Employees will be able to request time off for training

Employees will soon have the right to request time off for training under the Apprenticeships, Skills, Children and Learning Bill.  

The legislation is expected to be in place by 2010 and it’s estimated that about 300,000 people a year will benefit from being able to improve their skills.

The details of the bill are yet to be finalised but ministers have revealed that they want staff to be able to request time for training after they have worked for their employer for just 26 weeks. That would involve 22 million workers in England.

Requests for training will have to be treated in the same way that employers treat requests from employees to work flexible hours. That means the employer will have to consider the request seriously and although they will have the right to refuse, they will have to show that there are sound business reasons for doing so. Such a reason might be that the employer doesn’t feel that the requested training would improve business performance.

This would place quite a responsibility on employers because if they turn down requests without good reason they could find themselves falling foul of the law and even in front of an employment tribunal. The flexible working model has been chosen because it will enable employers to work within the law using the kind of procedures they should already have in place to deal with requests for flexible hours.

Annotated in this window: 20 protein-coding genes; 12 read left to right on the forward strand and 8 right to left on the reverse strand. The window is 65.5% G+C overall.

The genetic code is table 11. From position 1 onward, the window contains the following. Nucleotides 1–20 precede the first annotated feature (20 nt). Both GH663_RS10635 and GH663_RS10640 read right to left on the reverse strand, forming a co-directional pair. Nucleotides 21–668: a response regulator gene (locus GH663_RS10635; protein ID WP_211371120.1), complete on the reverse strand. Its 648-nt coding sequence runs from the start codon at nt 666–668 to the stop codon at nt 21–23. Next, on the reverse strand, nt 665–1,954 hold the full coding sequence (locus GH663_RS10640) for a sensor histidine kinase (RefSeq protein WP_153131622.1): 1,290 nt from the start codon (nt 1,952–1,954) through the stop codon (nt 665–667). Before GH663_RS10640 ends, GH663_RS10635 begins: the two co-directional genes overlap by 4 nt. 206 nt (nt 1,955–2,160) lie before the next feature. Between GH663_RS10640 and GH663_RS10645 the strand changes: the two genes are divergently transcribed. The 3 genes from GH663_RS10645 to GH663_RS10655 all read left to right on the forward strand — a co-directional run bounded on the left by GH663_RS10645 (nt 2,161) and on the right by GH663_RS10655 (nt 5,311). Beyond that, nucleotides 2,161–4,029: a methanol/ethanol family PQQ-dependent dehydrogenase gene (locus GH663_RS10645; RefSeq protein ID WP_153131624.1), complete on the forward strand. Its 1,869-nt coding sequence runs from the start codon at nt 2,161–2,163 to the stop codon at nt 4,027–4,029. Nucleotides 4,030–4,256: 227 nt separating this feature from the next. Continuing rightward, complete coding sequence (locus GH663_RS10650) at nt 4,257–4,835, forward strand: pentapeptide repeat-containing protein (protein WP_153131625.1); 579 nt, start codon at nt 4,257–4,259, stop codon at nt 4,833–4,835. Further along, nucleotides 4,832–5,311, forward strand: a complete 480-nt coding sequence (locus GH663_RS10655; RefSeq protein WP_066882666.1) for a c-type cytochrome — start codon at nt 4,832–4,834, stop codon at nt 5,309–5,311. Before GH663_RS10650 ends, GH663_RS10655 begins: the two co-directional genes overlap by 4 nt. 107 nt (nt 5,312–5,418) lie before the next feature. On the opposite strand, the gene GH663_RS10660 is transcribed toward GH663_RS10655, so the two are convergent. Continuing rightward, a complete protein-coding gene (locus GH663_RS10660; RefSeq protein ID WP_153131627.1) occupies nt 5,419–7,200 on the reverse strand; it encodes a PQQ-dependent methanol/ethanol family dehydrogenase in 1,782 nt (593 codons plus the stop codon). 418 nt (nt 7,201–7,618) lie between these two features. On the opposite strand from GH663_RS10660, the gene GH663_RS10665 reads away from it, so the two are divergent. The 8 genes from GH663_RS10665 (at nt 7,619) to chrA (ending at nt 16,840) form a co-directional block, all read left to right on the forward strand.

The kind of training envisaged by the Government includes accredited courses leading to specific qualifications, and unaccredited training to help staff develop skills relevant to their jobs. The only requirement is that the training should help improve the firm’s business performance and productivity.

The legislation will apply to firms of all sizes although it’s accepted that a smaller firm may have more good business reasons to reject a request than larger companies. An employee can only formally request training once in any 12 month period, although there is nothing to prevent them also making informal requests.

Ministers have not yet given details of penalties for not complying with the new legislation but no doubt they will in due course. For now, they prefer to promote the benefits of providing staff training.

They point out that many forward thinking firms already invest heavily in training to the tune of £38.6 billion a year – a figure that is steadily rising. The Government also provides funding through its Train to Gain programme. This funding will rise to more than £1bn a year by 2010. Firms with fewer than 50 staff may also be able to apply for wage subsidies when they release staff for training.

Employers who don’t already have staff training programmes in place or provide employees with training opportunities may wish to start preparing now for the new legislation.

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